Public Safety Committee: Latest on increased police action in the city, including downtown; fire and police personnel updates; plus a recommendation to increase first responder wages.

Public Safety Committee: Latest on increased police action in the city, including downtown; fire and police personnel updates; plus a recommendation to increase first responder wages.

The city of Rome’s Public Safety Committee is meeting at 2 p.m.Tuesday in the Sam King Room and is available via Zoom. Chair is Commissioner Bonny Askew. We have notes below:
North Rome community leader Charles Love, a guest, opens the meeting with questions about police conduct — and a request to get answers in writing. His concerns are more about how such issues are handled.  He commends first responders and law enforcement for what they’ve done especially in recent months.
Fire Marshal Mary Catherine Chewning reported 495 fire call outs in June, including 253 in the city and 242 in the county. The agency also reported one case of COVID-19 involving family contact.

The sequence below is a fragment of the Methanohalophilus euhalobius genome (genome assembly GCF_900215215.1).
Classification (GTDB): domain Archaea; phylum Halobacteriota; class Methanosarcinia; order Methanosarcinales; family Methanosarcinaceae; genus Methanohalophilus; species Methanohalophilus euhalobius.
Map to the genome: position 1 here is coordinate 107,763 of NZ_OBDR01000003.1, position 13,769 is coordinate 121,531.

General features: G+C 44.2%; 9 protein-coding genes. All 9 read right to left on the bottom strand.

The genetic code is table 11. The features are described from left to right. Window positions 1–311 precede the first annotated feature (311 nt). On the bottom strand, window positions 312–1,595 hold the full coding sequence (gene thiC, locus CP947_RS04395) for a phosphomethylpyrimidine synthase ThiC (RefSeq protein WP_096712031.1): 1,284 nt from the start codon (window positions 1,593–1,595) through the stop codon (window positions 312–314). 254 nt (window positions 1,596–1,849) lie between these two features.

Rome Police: Personnel remains an issue with 14 vacancies to do, Police Chief Denise Downer-McKinney says. Also, four employees have dealt with COVID-19 concerns, all from family contact.

Police Maj. Rodney Bailey talked about successful crime suppression efforts in South Rome, East Rome, West Rome and North Rome. He updated commissioners on expanded efforts to watch crime in downtown Rome, including arrests from speeding to other charges from May 21 through July 10. Those numbers:

  • 41 speeding citations
  • 23 seat belt violations
  • 5 distracted driver
  • 4 license violations
  • 4 equipment violations
  • 2 loud music citations
  • 2 muffler ordinance violations
  • 2 suspended license violations

108 citations

  • 54 courtesy warnings
  • 67 arrests

Commissioner Craig McDaniel asked how many downtown businesses were open past midnight; City Clerk Joe Smith named a handful. McDaniel asked about possibly closing businesses at midnight and “how much damage would that cause?”

Kristy Childre, Human Resources Director, briefed the committee on turnover among first-responders. City Manager Sammy Rich talked about adjusting salaries because of turnover. “We’ve really got to do something to be more competitive on public safety,” Rich said. One package for increasing pay for police and fire would come to $407,000, he says.

The committee hears from commissioners Mark Cochran and Jamie Doss about recommended increases, including Doss’ questions about raises for all city employees. Rich and others say the priority is first responders, adding that pay rates had not been addressed since 2014.

The committee votes to send the bulk increase recommendation to the full City Commission for consideration.

 

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